Going “green” or being environmentally sustainable is a concept that has grown rapidly over the past decade. The news cycle constantly informs us about issues like wildfires, pollution and extreme weather, prompting people to adopt habits and practices that will benefit the environment, including recycling, composting and going plastic-free. This has affected consumer buying behaviour to the point where the majority are seeking to support brands that share their values and include environmental sustainability in their business model. A US study from 2021 showed that 8 in 10 consumers believed that sustainability was an important attribute for brands. A 2021 Deloitte UK survey revealed that 28% of consumers stopped buying from brands that were deemed unsustainable.
Going green is far from a fad. Twenty years ago, the common strategy for businesses was to be online while ten years ago, going mobile was needed for brands to survive and compete. Today, environmental sustainability is an effective way to legitimise a brand and showcase a serious commitment to what consumers care about — the world they live in. “The transformational challenge is to make “green” a part of the DNA of the enterprise, just the way companies had to make globalisation and digital technology a part of nearly every business consideration,” says Andrew L. Shapiro, founder and CEO of GreenOrder.
How going green can benefit a brand
Brands become sustainable by operating a business that doesn’t harm the environment. This approach can benefit a brand in a number of ways.
Morality and ethics
By showing responsibility in its business dealings, brands communicate to consumers and their own employees that profit isn’t the only driving force — protecting people and the environment are important too. Consumers gathering information about how to be sustainable often look to brands to lead the way. A 2021 UK Deloitte survey conducted showed that consumers want to act more sustainable yet want brands to take charge — 64% of consumers wanted brands to reduce packaging, 50% wanted clear information on how to recycle and 46% needed clarity on the product sourcing.
It can reduce long-term costs
A brand preparing for its own future reduces the risk of being left behind and secures profits for its business — this may mean investing in green initiatives in the present. Swedish brand IKEA phased out non-rechargeable alkaline batteries and replaced them with new LADDA rechargeable batteries, reducing waste and saving money in the long term. There are also ways to save money and go green by making simple changes in an office environment such as switching out plastic bottles for a filtration system or changing bright bulbs to energy-saving LED ones. In addition, there are many tax incentives given to companies that go green.
It improves brand value
For a brand to continue to be successful, it needs to be relevant and share core values with its consumers. A brand that aligns with a message of sustainability, and follows through with action, will increase its appeal to consumers and raise its demand. A good place for inspiration is to look at what established brands are achieving in this area.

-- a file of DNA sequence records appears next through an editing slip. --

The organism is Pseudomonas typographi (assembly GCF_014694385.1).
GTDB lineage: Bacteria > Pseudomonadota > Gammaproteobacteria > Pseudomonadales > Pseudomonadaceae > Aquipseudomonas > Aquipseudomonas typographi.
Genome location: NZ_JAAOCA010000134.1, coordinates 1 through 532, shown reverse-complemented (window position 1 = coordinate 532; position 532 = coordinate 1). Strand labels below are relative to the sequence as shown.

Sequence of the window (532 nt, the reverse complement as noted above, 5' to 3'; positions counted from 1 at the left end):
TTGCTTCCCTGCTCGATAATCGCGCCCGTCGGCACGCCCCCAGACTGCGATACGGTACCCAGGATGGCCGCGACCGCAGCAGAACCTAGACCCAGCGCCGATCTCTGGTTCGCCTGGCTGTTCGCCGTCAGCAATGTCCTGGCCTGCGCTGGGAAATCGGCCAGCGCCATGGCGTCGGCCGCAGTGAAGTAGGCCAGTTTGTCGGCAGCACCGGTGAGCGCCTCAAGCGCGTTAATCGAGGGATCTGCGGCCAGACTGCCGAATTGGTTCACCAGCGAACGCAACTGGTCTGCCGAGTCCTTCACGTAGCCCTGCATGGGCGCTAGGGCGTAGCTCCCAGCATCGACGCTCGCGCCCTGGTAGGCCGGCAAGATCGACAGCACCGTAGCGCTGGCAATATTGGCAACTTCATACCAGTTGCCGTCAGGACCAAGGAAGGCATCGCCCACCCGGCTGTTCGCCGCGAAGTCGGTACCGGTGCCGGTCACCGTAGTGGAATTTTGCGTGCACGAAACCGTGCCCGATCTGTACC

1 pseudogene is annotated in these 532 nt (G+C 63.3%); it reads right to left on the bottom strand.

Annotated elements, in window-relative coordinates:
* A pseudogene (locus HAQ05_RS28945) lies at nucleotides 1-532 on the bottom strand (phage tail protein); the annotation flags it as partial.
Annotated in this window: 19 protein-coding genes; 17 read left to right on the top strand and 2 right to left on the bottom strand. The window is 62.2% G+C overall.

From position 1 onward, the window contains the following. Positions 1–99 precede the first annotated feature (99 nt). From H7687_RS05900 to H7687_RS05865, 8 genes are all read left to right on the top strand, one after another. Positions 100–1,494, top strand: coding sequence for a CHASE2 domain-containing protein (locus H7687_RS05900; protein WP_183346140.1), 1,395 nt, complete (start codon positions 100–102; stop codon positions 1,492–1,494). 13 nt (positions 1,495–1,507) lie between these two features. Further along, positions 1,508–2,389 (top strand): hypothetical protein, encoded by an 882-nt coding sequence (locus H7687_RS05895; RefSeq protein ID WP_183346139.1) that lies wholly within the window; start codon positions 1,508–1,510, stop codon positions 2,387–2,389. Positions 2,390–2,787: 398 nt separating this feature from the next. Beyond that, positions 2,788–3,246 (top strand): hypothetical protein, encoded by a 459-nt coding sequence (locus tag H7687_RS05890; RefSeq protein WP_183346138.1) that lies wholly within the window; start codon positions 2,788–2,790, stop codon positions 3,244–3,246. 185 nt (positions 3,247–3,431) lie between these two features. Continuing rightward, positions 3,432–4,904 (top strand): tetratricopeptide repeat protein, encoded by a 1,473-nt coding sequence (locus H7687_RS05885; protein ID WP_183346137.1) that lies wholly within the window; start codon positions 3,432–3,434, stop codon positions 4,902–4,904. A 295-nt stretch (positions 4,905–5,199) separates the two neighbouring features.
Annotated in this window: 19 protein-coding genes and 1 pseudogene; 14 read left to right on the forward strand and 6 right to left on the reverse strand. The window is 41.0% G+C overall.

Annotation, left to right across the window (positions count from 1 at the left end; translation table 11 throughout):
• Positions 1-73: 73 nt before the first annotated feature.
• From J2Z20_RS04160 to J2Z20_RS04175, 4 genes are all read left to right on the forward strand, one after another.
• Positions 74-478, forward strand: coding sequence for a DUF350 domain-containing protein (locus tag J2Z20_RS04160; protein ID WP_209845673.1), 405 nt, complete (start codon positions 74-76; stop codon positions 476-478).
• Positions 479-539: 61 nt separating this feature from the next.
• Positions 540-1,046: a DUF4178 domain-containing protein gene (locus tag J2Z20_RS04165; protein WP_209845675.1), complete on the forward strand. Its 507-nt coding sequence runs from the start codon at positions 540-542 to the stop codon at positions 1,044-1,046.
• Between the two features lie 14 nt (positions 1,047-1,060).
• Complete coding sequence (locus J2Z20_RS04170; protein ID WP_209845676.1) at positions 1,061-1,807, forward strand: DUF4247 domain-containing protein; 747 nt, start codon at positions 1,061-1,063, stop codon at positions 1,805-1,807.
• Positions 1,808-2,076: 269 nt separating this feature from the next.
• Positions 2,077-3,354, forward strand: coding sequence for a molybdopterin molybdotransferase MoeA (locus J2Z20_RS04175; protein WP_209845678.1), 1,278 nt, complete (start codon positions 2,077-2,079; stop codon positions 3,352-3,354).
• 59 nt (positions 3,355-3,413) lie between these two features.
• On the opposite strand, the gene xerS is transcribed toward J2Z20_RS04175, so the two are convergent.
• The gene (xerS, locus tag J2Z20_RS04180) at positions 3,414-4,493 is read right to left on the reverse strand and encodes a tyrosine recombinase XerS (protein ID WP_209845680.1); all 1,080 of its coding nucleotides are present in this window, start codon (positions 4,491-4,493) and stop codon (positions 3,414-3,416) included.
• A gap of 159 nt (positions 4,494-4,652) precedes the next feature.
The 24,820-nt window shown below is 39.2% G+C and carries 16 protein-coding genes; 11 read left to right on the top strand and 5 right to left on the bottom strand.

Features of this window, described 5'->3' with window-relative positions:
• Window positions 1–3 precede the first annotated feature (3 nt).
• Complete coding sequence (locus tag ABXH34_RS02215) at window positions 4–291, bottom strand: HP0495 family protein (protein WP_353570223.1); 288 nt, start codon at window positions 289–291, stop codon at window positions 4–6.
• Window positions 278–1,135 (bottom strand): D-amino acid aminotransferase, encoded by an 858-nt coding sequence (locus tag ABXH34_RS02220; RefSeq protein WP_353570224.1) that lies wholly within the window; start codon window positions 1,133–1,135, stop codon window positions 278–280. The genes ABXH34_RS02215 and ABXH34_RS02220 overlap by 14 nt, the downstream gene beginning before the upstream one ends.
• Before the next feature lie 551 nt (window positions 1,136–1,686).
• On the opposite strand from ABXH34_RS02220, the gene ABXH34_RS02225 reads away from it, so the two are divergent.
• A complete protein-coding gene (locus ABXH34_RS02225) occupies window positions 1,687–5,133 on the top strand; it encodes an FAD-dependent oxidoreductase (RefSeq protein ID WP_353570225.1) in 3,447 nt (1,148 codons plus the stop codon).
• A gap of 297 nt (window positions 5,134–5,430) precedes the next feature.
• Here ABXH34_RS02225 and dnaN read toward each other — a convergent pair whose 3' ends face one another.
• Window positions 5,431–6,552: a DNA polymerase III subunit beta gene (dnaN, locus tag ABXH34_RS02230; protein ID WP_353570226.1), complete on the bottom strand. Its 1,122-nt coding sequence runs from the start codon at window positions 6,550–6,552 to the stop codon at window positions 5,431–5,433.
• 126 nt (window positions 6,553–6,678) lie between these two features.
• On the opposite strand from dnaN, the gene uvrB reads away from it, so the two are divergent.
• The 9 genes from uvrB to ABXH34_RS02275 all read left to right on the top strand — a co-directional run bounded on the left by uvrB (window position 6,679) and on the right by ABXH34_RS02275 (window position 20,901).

IKEA is a giant producer of various goods. Unlike similar brands who are struggling with their sustainability ranking, IKEA ranks well amongst consumers for theirs. This is due to the work at reducing their environmental impact by:
- Phasing out single-use packaging in all stores
- Converting all lighting in stores to LEDs
- Using either Forest Stewardship Council®-certified (FSC®) or recycled wood for 99.5% of IKEA products
- Committing to using only renewable and recyclable materials by 2030.
IKEA’s efforts have proven successful — in 2019 their carbon footprint decreased as their sales increased.
Lush is one of the most well-known sustainable and eco-friendly brands in the world, with a huge, dedicated consumer base. As a cosmetics company, they have pioneered products with natural ingredients that are still high quality and shun any animal testing or harmful chemicals. Lush apply this same concept to their packaging by selling shampoo bars instead of using plastic bottles as well as encouraging consumers to return used tubs to earn rewards. Their sustainable policy is unique for also including consumer action, increasing their brand power.
By making environmental sustainability a priority, a brand can ensure its own longevity. When a consumer notices that a brand is taking charge of its own environmental impact, it opens the door for long-term growth and lasting relationships.
Cover Photo by Noah Buscher on Unsplash
10 Global Companies and Their Brand Sustainability – Laura Harker
Green Brands: Eco-Friendly Companies to Learn From – Fabrik Brands and Marketing
Myth vs. Truth: Sustainability as a Tenet of Brand Value – Benjamin Hone
Shifting sands: Are consumers still embracing sustainability? – Deloitte UK
Sustainability and its Impact on Brand Value – Paul Nastu
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